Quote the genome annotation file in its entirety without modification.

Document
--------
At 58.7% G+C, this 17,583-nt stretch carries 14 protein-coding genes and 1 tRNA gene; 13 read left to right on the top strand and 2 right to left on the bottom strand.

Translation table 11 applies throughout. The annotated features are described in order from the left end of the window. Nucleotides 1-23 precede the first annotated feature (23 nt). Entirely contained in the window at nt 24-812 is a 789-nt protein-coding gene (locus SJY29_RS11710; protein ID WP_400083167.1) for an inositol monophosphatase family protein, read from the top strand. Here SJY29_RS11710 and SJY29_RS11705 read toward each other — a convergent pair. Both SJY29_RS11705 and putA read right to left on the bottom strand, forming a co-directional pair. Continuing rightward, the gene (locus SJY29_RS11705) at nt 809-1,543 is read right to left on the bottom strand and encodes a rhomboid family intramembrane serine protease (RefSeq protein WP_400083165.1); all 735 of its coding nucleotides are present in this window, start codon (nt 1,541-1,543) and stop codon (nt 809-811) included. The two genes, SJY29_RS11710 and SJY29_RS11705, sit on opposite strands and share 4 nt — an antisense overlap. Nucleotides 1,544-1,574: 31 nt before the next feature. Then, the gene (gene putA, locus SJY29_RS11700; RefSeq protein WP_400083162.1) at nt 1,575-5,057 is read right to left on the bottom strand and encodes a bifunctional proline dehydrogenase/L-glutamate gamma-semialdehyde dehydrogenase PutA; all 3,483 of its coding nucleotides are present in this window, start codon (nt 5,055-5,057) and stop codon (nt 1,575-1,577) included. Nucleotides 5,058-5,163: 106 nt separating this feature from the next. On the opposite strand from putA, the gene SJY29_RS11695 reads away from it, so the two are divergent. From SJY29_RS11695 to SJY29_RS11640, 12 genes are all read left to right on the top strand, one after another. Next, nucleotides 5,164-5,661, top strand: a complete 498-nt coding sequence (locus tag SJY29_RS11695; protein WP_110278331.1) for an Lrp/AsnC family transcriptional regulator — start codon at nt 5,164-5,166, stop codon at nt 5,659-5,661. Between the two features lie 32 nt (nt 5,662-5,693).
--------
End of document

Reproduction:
At 58.7% G+C, this 17,583-nt stretch carries 14 protein-coding genes and 1 tRNA gene; 13 read left to right on the top strand and 2 right to left on the bottom strand.

Translation table 11 applies throughout. The annotated features are described in order from the left end of the window. Nucleotides 1-23 precede the first annotated feature (23 nt). Entirely contained in the window at nt 24-812 is a 789-nt protein-coding gene (locus SJY29_RS11710; protein ID WP_400083167.1) for an inositol monophosphatase family protein, read from the top strand. Here SJY29_RS11710 and SJY29_RS11705 read toward each other — a convergent pair. Both SJY29_RS11705 and putA read right to left on the bottom strand, forming a co-directional pair. Continuing rightward, the gene (locus SJY29_RS11705) at nt 809-1,543 is read right to left on the bottom strand and encodes a rhomboid family intramembrane serine protease (RefSeq protein WP_400083165.1); all 735 of its coding nucleotides are present in this window, start codon (nt 1,541-1,543) and stop codon (nt 809-811) included. The two genes, SJY29_RS11710 and SJY29_RS11705, sit on opposite strands and share 4 nt — an antisense overlap. Nucleotides 1,544-1,574: 31 nt before the next feature. Then, the gene (gene putA, locus SJY29_RS11700; RefSeq protein WP_400083162.1) at nt 1,575-5,057 is read right to left on the bottom strand and encodes a bifunctional proline dehydrogenase/L-glutamate gamma-semialdehyde dehydrogenase PutA; all 3,483 of its coding nucleotides are present in this window, start codon (nt 5,055-5,057) and stop codon (nt 1,575-1,577) included. Nucleotides 5,058-5,163: 106 nt separating this feature from the next. On the opposite strand from putA, the gene SJY29_RS11695 reads away from it, so the two are divergent. From SJY29_RS11695 to SJY29_RS11640, 12 genes are all read left to right on the top strand, one after another. Next, nucleotides 5,164-5,661, top strand: a complete 498-nt coding sequence (locus tag SJY29_RS11695; protein WP_110278331.1) for an Lrp/AsnC family transcriptional regulator — start codon at nt 5,164-5,166, stop codon at nt 5,659-5,661. Between the two features lie 32 nt (nt 5,662-5,693).